Over the last week or so, many childbirth education blogs and articles have focused on Pamela Paul’s latest article in TIME magazine, The Trouble With Repeat Cesareans. It is so wonderful that this important subject is receiving some attention. Paul, who happens to be a third time student at the Prenatal Yoga Center, also expanded on the story in the Huffington Post in Childbirth Without Choice. In this lengthier version, Paul goes on to detail her own personal experience with a VBAC (Vaginal Birth After Cesarean) backlash.
The current trend in our country is that one third of pregnant women will give birth via cesarean section. Within that population, 9 out of 10 women will have c-sections for any subsequent births. For some women it is a choice, and the c-section will be scheduled; others who may want a VBAC will find themselves restricted by the lack of hospitals or doctors willing to provide the service.
Paul’s article focuses on the obstacles women who want to try a VBAC face. Many hospitals are moving away from offering VBACs to their patients altogether. A recent study from the International Cesarean Awareness Network shows 821 hospitals formally banning VBAC, and 612 with a “de facto” ban. There seem to be three main factors contributing to this decision: financing, scheduling and medical risk. Financially speaking, many doctors and hospitals are not willing to risk either the chance of litigation or higher insurance premiums. In a 2006 ACOG (American College of Obstetrics and Gynecology) survey of 10,659 ob-gyns nationwide, 26% said they had given up on VBACs because insurance was unaffordable or unavailable, while 33% said they had dropped VBACs out of fear of litigation. There is also the personnel cost to take into consideration. In order for a hospital to provide a VBAC, they are required to have an anesthesiologist and surgeon on call in case something goes awry and an emergency c-section is needed. This is both costly and time consuming. However, Ms. Paul highlights a comment from Dr. Mark Landon, a maternal-fetal-medicine specialist at the Ohio State University Medical Center and lead investigator of the NIH’s largest prospective VBAC study: “How can a hospital say it can handle an emergency C-section due to fetal distress yet not be able to do a VBAC?”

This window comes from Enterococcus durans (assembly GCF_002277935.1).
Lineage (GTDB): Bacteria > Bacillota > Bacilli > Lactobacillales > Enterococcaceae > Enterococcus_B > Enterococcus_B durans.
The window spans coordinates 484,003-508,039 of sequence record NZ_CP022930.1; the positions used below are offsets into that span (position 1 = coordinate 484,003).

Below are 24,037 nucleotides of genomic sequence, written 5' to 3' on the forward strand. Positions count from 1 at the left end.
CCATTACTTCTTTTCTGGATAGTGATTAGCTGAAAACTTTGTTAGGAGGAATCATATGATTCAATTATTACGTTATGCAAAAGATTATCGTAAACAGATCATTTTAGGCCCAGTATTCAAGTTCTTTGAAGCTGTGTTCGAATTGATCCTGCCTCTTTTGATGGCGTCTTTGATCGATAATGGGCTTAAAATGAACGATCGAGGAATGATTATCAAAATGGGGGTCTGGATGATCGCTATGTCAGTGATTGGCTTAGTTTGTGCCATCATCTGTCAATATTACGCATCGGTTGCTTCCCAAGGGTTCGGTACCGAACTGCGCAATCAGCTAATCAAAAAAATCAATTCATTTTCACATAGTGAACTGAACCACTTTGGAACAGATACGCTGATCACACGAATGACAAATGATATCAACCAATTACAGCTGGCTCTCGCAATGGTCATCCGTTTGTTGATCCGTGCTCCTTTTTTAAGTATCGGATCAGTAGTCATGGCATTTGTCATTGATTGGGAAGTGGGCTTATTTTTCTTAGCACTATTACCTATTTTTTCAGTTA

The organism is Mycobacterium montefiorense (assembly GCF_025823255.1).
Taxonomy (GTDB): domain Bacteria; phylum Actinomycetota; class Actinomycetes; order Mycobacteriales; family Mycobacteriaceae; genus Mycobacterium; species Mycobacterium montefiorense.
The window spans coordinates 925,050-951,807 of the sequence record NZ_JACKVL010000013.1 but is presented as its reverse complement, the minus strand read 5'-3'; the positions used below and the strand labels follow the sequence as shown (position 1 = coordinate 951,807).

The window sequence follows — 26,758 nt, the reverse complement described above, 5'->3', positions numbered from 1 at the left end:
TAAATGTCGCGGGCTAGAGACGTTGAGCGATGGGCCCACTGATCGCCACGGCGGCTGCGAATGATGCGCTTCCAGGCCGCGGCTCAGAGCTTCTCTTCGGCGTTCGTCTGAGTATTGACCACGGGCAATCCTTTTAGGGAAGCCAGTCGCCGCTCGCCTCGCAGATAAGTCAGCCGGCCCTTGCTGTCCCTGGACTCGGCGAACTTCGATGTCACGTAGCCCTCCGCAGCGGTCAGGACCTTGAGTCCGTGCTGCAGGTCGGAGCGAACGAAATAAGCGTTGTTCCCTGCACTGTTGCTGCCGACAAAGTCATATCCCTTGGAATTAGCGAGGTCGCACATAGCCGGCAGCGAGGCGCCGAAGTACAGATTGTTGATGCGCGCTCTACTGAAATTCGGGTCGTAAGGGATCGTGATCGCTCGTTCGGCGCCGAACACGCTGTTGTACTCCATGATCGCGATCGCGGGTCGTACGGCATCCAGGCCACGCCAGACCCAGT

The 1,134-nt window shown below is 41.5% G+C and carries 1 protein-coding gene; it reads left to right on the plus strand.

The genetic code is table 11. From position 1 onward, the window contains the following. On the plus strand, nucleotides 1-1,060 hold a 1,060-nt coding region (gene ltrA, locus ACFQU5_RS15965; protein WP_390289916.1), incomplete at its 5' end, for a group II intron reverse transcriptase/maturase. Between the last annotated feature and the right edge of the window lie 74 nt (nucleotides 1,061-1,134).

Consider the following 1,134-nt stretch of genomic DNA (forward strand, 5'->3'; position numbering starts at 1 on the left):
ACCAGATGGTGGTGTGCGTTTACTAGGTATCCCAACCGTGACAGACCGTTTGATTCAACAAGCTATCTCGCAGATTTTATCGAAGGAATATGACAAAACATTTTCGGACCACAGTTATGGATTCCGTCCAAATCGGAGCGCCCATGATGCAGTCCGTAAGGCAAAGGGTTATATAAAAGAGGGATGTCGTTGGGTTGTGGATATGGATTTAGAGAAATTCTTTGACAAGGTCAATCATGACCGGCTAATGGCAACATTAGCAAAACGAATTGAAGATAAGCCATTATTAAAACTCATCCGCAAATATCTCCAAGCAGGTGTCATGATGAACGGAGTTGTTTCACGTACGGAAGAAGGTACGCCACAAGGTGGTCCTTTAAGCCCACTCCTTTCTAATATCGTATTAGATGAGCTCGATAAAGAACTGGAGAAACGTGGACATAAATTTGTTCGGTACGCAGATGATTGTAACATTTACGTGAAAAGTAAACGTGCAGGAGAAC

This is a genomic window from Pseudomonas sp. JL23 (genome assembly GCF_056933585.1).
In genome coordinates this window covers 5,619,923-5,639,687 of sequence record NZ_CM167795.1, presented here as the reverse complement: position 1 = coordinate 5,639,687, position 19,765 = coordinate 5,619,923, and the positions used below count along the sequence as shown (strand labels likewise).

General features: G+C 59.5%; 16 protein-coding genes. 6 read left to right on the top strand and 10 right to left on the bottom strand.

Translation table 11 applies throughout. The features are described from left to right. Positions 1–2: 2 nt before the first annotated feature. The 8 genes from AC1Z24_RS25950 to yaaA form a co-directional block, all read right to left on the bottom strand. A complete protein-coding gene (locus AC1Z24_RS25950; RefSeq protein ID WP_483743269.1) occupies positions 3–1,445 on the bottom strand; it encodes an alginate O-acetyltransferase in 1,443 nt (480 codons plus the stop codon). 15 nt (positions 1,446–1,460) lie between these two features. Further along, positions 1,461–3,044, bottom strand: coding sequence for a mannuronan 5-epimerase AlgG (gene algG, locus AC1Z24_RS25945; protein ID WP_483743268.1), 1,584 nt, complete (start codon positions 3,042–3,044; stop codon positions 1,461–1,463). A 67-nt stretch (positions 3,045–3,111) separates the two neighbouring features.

Hospital staff scheduling is also a factor. A cesarean takes an hour while a labor undertaken “the old fashion way” is unpredictable and can last many hours. I often joke with my students when they are scheduling their c-sections or inductions that they will never go in on a Friday, Saturday or Sunday night. Monday through Thursday is the prime time in the Labor and Delivery unit.
As Paul boldly points out, the medical risk of a VBAC is real. Once the uterus is cut, the strength of its muscle tissue is compromised. In the case of a uterine rupture, the results can be fatal to both mom and baby. Because there is a higher risk of uterine rupture for a VBAC candidate, there are stricter protocols about induction and monitoring to assure the safety of both mother and child. A rupture, however, occurs in just 0.7% of cases. That’s not an insignificant statistic, but the number of catastrophic cases is low – only 1 in 2,000 babies die or suffer brain damage as a result of oxygen deprivation. While that number may seem frightening, especially to a mother-to-be who wants nothing but a healthy baby, it is important to remember that there are also significant risks associated with cesarean births.
Neither a VBAC nor a planned cesarean can guarantee a complication-free experience. Both options offer benefits and serious risks that need to be taken into account. But doesnÂt an expectant mom who understands all the relevant factors deserve access to both? Dialogue on both sides of the VBAC argument is crucial, especially when weÂre seeing the prevailing attitude toward VBACs robbing so many expectant moms of the choice of how to birth their babies.